Andy Boyle's Governors Ball: Day 3
And our journey ends here…As one walked across the RFK bridge from 125th Street Harlem, there came the promise of two things. Finally some good weather and a pungent smell. The previous two days of Governors Ball 2013 saw torrential rain and then mud, and then more mud. Warmer weather helped dry most of it by morning, but an aroma, not unlike farm animals or manure, became greater as Randall’s Island got closer.
It was an eclectic day of entertainment from rock to hip-hop, with a noteworthy set from British indie group Foals. Signed to legendary label Sub Pop in the U.S., Foals have sonically gone from strength to strength with each album, 2013’s Holy Fire as uplifting as it is melancholy. Their live show has grown in confidence, after appearing a little held back at Coachella. Front man Yannis Phillipkas strolled out into the crowd to outstretched arms and belted out sustained harmonies that evoked images of ’80s super stadium gigs like Queen or U2. Now a main stage fixture, Foals is truly one of the newer must-sees on any festival circuit.
Deerhunter took their "raw" approach to a live performance quite literally, standing on stage and sound checking for about 20 minutes in front of fans before casually announcing that they would now begin playing. Super skinny lead singer Bradford Cox (whose other project Atlas Sound is well worth listening to) kept it weird by giving a lengthy intro about how "oil and gasoline powers the entire festival and that those substances are made from our dead ancestors. So we are spraying you with music powered by your dead ancestors." Charming. In the setting sun of the afternoon, Beirut brought a jaunty and brass filled flavor to the stage, a successful blend of world music and indie-rock.
Grizzly Bear‘s audience continues to grow with the group taking the early evening main stage slot, the impact of their music slightly lost in the dwindling daylight. The XX were oddly relegated to a smaller stage after their show-stopping Coachella found them on that festival’s main stage performing to nearly the entire number in attendance. Another band whose live show suffered just a little by being performed in evening light, The XX relied on high powered spots and lasers for visual impact. This band has cleverly reworked its earlier material and newer songs to fit an almost dance music rhythm, albeit slow, seductive and dark, which works effortlessly, translating the quiet nature of their recorded music to fill a stadium sized venue.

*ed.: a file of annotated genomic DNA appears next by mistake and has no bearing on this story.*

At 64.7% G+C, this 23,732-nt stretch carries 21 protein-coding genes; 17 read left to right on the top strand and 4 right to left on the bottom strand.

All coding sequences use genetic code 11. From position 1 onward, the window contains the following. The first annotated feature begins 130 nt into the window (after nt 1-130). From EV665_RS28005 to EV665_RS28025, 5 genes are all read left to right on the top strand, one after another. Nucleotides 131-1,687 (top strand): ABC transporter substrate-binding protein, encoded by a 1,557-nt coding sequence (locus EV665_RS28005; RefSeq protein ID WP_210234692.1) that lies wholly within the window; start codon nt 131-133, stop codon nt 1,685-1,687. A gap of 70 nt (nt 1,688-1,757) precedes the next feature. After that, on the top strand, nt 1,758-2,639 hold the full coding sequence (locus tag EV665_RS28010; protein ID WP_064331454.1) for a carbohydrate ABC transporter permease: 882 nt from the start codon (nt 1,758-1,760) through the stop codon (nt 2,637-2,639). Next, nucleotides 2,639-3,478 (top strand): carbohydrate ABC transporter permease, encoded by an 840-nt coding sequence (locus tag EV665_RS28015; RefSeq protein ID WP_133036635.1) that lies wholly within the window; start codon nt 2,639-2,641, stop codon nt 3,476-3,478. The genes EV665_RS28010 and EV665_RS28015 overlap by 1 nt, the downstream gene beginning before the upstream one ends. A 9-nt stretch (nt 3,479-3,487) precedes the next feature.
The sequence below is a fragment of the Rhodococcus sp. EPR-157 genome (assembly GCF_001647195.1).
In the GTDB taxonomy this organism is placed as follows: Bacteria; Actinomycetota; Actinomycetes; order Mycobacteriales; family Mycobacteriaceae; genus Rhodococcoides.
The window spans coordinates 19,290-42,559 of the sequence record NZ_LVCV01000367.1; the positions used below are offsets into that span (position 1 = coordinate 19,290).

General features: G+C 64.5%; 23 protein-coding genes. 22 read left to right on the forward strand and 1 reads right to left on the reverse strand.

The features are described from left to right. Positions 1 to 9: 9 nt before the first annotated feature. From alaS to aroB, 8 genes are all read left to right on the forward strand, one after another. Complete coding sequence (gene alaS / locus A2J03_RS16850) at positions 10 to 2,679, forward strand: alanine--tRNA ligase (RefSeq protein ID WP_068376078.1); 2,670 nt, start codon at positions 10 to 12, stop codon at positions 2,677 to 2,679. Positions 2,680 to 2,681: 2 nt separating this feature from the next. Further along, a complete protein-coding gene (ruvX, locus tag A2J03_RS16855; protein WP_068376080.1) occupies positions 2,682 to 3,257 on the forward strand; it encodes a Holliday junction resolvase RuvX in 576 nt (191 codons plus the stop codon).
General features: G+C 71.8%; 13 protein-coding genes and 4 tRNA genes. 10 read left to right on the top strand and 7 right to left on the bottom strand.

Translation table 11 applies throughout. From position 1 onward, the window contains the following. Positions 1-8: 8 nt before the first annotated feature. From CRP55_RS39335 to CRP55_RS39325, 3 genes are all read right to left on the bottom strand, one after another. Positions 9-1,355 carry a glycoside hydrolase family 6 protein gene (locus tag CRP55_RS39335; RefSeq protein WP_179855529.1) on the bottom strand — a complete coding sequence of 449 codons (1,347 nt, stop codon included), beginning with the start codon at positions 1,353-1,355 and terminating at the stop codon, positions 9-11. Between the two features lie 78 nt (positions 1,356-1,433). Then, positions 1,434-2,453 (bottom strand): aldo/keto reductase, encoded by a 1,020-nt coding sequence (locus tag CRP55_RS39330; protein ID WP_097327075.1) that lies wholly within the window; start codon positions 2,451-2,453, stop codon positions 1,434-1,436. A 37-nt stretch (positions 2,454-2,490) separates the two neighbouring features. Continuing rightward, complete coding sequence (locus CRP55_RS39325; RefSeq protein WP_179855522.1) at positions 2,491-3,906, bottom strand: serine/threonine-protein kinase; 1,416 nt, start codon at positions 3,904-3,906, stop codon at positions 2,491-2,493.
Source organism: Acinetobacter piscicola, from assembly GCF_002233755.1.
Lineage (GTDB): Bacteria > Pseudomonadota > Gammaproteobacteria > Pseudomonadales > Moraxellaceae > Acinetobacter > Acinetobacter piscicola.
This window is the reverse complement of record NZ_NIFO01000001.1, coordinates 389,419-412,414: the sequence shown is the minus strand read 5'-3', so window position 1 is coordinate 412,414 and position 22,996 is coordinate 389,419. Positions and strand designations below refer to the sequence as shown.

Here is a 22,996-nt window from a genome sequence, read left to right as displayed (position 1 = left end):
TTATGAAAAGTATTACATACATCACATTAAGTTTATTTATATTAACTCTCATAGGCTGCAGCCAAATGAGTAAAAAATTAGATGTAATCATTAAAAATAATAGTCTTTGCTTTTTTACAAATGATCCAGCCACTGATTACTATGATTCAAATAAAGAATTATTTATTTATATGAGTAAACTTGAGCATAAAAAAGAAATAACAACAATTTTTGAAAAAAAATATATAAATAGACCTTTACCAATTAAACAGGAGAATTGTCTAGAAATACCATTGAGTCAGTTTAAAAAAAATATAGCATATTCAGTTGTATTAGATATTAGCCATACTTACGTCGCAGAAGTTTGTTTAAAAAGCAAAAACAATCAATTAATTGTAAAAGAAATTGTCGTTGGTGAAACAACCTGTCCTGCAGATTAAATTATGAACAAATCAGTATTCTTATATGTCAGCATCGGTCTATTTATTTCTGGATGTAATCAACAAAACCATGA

British rockers Bloc Party proved they still have many fans in the U.S. after a 2009-2011 hiatus, which saw them tour sporadically and record side projects. The group released Four in 2012, but have decided to go back on indefinite hiatus after the American summer. A shame as their set was one massive dance rock party, the group debuting a ripping new song, "Ratchet", admitting that they knew that the word now has a whole different meaning in hip-hop in the U.S.
Other notables were Lumineers, Yeasayer and Twin Shadow, but the evening belonged to the final set by Kanye West. Sporting a stage swallowing lighting rig that looked straight out of an ’80s hair metal video, thundering beats and throaty screams erupted over giant video screens projecting rabid attack dogs barking hungrily. Then, the heralding new song Black Skinhead from his upcoming album Yeezus made it clear that his newest offering was dark, and a vastly bold step in a new musical direction for Kanye. Sounding like offcuts from an early Nine Inch Nails record, it threw the massive (and I do mean massive) audience into a stomping frenzy. As the bouncy, galloping beats of hip-hop’s last few years begin to get a little stale, I’d hope producers and artists see Kanye’s new direction, being a majorly accessible artist, and begin to fuse the heavier, even post-industrial, style of this new song (that is clearly going to be overplayed this summer) and steer hip-hop back into darker and more dangerous waters.
Photos By: Andrew Boyle